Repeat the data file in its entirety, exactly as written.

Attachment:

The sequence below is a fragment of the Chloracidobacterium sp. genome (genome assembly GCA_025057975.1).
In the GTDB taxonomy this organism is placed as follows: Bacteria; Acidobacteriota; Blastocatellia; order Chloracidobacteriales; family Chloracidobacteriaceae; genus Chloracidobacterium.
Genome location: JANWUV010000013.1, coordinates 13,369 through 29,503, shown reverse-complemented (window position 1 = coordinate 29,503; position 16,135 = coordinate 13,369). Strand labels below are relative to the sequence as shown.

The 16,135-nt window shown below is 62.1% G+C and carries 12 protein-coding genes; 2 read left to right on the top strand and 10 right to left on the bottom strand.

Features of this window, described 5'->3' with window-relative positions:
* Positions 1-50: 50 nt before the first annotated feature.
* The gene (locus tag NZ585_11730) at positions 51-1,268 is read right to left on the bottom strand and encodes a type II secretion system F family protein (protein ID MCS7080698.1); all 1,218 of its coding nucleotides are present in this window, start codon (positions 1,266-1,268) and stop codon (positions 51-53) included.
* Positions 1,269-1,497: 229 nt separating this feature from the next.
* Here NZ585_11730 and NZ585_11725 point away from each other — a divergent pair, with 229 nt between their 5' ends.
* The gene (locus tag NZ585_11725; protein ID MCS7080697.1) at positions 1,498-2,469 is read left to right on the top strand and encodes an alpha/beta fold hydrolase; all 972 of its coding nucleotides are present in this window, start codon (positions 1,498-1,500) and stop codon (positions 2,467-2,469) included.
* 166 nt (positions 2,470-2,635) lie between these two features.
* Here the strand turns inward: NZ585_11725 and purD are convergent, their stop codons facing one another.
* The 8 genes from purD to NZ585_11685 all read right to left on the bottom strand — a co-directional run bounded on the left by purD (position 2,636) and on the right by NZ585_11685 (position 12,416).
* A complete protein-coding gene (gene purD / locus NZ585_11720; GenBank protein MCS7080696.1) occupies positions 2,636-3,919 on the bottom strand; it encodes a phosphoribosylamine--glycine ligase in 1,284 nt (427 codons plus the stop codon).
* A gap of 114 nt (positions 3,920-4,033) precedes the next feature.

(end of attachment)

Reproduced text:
The sequence below is a fragment of the Chloracidobacterium sp. genome (genome assembly GCA_025057975.1).
In the GTDB taxonomy this organism is placed as follows: Bacteria; Acidobacteriota; Blastocatellia; order Chloracidobacteriales; family Chloracidobacteriaceae; genus Chloracidobacterium.
Genome location: JANWUV010000013.1, coordinates 13,369 through 29,503, shown reverse-complemented (window position 1 = coordinate 29,503; position 16,135 = coordinate 13,369). Strand labels below are relative to the sequence as shown.

The 16,135-nt window shown below is 62.1% G+C and carries 12 protein-coding genes; 2 read left to right on the top strand and 10 right to left on the bottom strand.

Features of this window, described 5'->3' with window-relative positions:
* Positions 1-50: 50 nt before the first annotated feature.
* The gene (locus tag NZ585_11730) at positions 51-1,268 is read right to left on the bottom strand and encodes a type II secretion system F family protein (protein ID MCS7080698.1); all 1,218 of its coding nucleotides are present in this window, start codon (positions 1,266-1,268) and stop codon (positions 51-53) included.
* Positions 1,269-1,497: 229 nt separating this feature from the next.
* Here NZ585_11730 and NZ585_11725 point away from each other — a divergent pair, with 229 nt between their 5' ends.
* The gene (locus tag NZ585_11725; protein ID MCS7080697.1) at positions 1,498-2,469 is read left to right on the top strand and encodes an alpha/beta fold hydrolase; all 972 of its coding nucleotides are present in this window, start codon (positions 1,498-1,500) and stop codon (positions 2,467-2,469) included.
* 166 nt (positions 2,470-2,635) lie between these two features.
* Here the strand turns inward: NZ585_11725 and purD are convergent, their stop codons facing one another.
* The 8 genes from purD to NZ585_11685 all read right to left on the bottom strand — a co-directional run bounded on the left by purD (position 2,636) and on the right by NZ585_11685 (position 12,416).
* A complete protein-coding gene (gene purD / locus NZ585_11720; GenBank protein MCS7080696.1) occupies positions 2,636-3,919 on the bottom strand; it encodes a phosphoribosylamine--glycine ligase in 1,284 nt (427 codons plus the stop codon).
* A gap of 114 nt (positions 3,920-4,033) precedes the next feature.